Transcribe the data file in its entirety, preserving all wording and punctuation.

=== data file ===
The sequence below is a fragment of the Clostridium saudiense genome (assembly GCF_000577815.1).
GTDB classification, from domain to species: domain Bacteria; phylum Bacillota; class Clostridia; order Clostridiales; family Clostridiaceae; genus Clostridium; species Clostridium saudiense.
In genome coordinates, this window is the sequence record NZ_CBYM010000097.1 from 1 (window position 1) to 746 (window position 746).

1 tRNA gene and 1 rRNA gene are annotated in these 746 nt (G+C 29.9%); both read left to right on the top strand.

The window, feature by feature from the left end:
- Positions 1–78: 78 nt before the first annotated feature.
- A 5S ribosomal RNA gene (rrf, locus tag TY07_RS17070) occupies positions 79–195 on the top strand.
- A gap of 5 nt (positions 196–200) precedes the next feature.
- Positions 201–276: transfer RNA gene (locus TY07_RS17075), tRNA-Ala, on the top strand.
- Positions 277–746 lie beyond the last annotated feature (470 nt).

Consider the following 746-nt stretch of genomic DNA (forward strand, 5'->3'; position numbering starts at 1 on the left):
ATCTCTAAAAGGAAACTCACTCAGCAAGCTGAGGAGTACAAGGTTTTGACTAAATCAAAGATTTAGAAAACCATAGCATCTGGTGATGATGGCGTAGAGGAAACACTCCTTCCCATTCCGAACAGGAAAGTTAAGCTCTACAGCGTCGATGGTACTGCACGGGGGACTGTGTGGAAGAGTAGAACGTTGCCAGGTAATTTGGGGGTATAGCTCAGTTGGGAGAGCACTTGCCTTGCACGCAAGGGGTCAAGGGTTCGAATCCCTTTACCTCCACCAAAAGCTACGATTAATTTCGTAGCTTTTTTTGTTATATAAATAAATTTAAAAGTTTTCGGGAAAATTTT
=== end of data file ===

The sequence below is a fragment of the Clostridium saudiense genome (assembly GCF_000577815.1).
GTDB classification, from domain to species: domain Bacteria; phylum Bacillota; class Clostridia; order Clostridiales; family Clostridiaceae; genus Clostridium; species Clostridium saudiense.
In genome coordinates, this window is the sequence record NZ_CBYM010000097.1 from 1 (window position 1) to 746 (window position 746).

1 tRNA gene and 1 rRNA gene are annotated in these 746 nt (G+C 29.9%); both read left to right on the top strand.

The window, feature by feature from the left end:
- Positions 1–78: 78 nt before the first annotated feature.
- A 5S ribosomal RNA gene (rrf, locus tag TY07_RS17070) occupies positions 79–195 on the top strand.
- A gap of 5 nt (positions 196–200) precedes the next feature.
- Positions 201–276: transfer RNA gene (locus TY07_RS17075), tRNA-Ala, on the top strand.
- Positions 277–746 lie beyond the last annotated feature (470 nt).

Consider the following 746-nt stretch of genomic DNA (forward strand, 5'->3'; position numbering starts at 1 on the left):
ATCTCTAAAAGGAAACTCACTCAGCAAGCTGAGGAGTACAAGGTTTTGACTAAATCAAAGATTTAGAAAACCATAGCATCTGGTGATGATGGCGTAGAGGAAACACTCCTTCCCATTCCGAACAGGAAAGTTAAGCTCTACAGCGTCGATGGTACTGCACGGGGGACTGTGTGGAAGAGTAGAACGTTGCCAGGTAATTTGGGGGTATAGCTCAGTTGGGAGAGCACTTGCCTTGCACGCAAGGGGTCAAGGGTTCGAATCCCTTTACCTCCACCAAAAGCTACGATTAATTTCGTAGCTTTTTTTGTTATATAAATAAATTTAAAAGTTTTCGGGAAAATTTT